Economic Freedom of the World - 2016 - Cover


By James D. Gwartney, Robert A. Lawson, Ryan H. Murphy, Robbie Butler, John Considine, Hugo J. Faria, Rosemarie Fike, Fred McMahon, Hugo M. Montesinos‐​Yufa, Dean Stansel, & Meg Tuszynski

The foundations of economic freedom are personal choice, voluntary exchange, and open markets. As Adam Smith, Milton Friedman, and Friedrich Hayek have stressed, freedom of exchange and market coordination provide the fuel for economic progress. Without exchange and entrepreneurial activity coordinated through markets, modern living standards would be impossible.

Potentially advantageous exchanges do not always occur. Their realization is dependent on the presence of sound money, rule of law, and security of property rights, among other factors. Economic Freedom of the World seeks to measure the consistency of the institutions and policies of various countries with voluntary exchange and the other dimensions of economic freedom.

The report is co‐​published by the Cato Institute, the Fraser Institute in Canada and more than 70 think tanks around the world.

Global economic freedom increased slightly in this year’s report to 6.85. Hong Kong and Singapore retain the top two positions with a score of 9.03 and 8.71 out of 10, respectively. The rest of this year’s top scores are New Zealand, 8.35; Switzerland, 8.25; Canada, Georgia, Ireland, Mauritius, and the United Arab Emirates at 7.98; and Australia and the United Kingdom at 7.93.

The United States, once considered a bastion of economic freedom, ranks 16th for a second consecutive year with a score of 7.75. Due to a weakening rule of law, increasing regulation, and the ramifications of wars on terrorism and drugs, the United States has seen its economic freedom score plummet in recent years, compared to 2000 when it ranked second globally.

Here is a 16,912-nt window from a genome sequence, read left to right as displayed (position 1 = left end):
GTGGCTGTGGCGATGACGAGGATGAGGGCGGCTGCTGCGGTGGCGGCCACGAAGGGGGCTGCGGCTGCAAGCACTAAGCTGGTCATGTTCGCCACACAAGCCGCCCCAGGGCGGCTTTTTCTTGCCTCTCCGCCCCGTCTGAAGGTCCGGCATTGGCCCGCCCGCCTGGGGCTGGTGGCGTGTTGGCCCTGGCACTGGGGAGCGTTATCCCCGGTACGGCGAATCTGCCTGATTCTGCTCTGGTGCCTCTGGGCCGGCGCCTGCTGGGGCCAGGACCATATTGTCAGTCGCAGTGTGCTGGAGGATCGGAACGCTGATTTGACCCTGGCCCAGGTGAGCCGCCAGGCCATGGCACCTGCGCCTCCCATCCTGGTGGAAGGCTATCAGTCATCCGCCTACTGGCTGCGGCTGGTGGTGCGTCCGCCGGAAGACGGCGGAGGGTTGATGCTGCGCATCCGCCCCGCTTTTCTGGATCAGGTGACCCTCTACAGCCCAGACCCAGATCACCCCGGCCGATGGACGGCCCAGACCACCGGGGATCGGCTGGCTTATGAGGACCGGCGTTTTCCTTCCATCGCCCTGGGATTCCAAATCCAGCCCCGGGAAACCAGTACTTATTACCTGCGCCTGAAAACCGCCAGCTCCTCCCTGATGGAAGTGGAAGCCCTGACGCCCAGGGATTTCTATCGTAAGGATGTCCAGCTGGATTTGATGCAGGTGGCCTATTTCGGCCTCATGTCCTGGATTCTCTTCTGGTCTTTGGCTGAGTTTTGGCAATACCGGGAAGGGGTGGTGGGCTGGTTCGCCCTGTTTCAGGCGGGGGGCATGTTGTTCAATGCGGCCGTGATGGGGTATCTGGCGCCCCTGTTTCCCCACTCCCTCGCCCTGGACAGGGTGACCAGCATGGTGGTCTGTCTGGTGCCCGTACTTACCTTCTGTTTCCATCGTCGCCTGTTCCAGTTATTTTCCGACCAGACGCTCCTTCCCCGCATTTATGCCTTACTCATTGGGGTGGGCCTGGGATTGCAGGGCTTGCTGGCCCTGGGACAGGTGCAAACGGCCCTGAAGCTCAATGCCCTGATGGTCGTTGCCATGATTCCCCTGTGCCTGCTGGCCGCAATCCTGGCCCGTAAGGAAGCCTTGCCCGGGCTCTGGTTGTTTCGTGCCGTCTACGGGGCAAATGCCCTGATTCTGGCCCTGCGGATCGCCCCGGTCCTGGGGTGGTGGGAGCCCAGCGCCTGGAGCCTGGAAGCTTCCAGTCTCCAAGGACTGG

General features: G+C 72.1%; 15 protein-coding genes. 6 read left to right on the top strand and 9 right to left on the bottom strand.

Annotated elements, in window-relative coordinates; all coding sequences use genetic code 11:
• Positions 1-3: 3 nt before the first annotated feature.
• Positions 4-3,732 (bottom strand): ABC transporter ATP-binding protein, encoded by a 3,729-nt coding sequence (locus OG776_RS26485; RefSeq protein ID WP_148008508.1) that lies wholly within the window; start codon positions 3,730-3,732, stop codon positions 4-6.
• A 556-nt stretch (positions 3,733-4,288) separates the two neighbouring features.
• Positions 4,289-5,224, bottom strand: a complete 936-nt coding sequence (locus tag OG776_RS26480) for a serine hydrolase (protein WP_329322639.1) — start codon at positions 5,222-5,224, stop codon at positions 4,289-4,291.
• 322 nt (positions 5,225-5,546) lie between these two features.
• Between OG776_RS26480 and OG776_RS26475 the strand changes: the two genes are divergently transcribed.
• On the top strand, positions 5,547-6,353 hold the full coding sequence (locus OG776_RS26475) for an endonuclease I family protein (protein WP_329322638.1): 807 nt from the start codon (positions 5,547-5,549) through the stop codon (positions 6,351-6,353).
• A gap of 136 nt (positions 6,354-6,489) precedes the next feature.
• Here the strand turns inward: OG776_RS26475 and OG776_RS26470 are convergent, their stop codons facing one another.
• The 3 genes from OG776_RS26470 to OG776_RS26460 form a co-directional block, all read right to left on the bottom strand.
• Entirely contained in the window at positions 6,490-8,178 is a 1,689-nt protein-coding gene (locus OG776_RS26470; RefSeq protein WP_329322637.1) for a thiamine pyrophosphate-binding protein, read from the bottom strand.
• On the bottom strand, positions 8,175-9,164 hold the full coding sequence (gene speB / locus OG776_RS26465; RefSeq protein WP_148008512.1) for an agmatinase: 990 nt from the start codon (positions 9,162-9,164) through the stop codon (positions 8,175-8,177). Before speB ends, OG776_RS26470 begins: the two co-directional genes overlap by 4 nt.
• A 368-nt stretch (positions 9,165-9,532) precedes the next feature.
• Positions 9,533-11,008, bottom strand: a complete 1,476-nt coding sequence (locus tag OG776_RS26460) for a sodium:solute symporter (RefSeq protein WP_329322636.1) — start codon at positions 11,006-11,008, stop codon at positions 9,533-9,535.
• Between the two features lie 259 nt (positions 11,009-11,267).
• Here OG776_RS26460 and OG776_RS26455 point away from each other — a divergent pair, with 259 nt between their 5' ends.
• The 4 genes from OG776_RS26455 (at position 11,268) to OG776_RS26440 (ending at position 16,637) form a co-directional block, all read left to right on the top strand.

The rankings of other large economies in this year’s index are Germany (30th), Japan (40th), South Korea (42nd), France (57th), Italy (69th), Mexico (88th), Russia (102nd), India (112th), China (113th), and Brazil (124th).

Nations in the top quartile of economic freedom had an average per capita GDP of US$41,228 in 2014, compared to US$5,471 for bottom quartile nations. Moreover, the average income of the poorest 10% in the most economically free nations is about twice the overall average income in the least free nations. Life expectancy is 80.4 years in the top quartile compared to 64.0 years in the bottom quartile, and political and civil liberties are considerably higher in economically free nations than in unfree nations.

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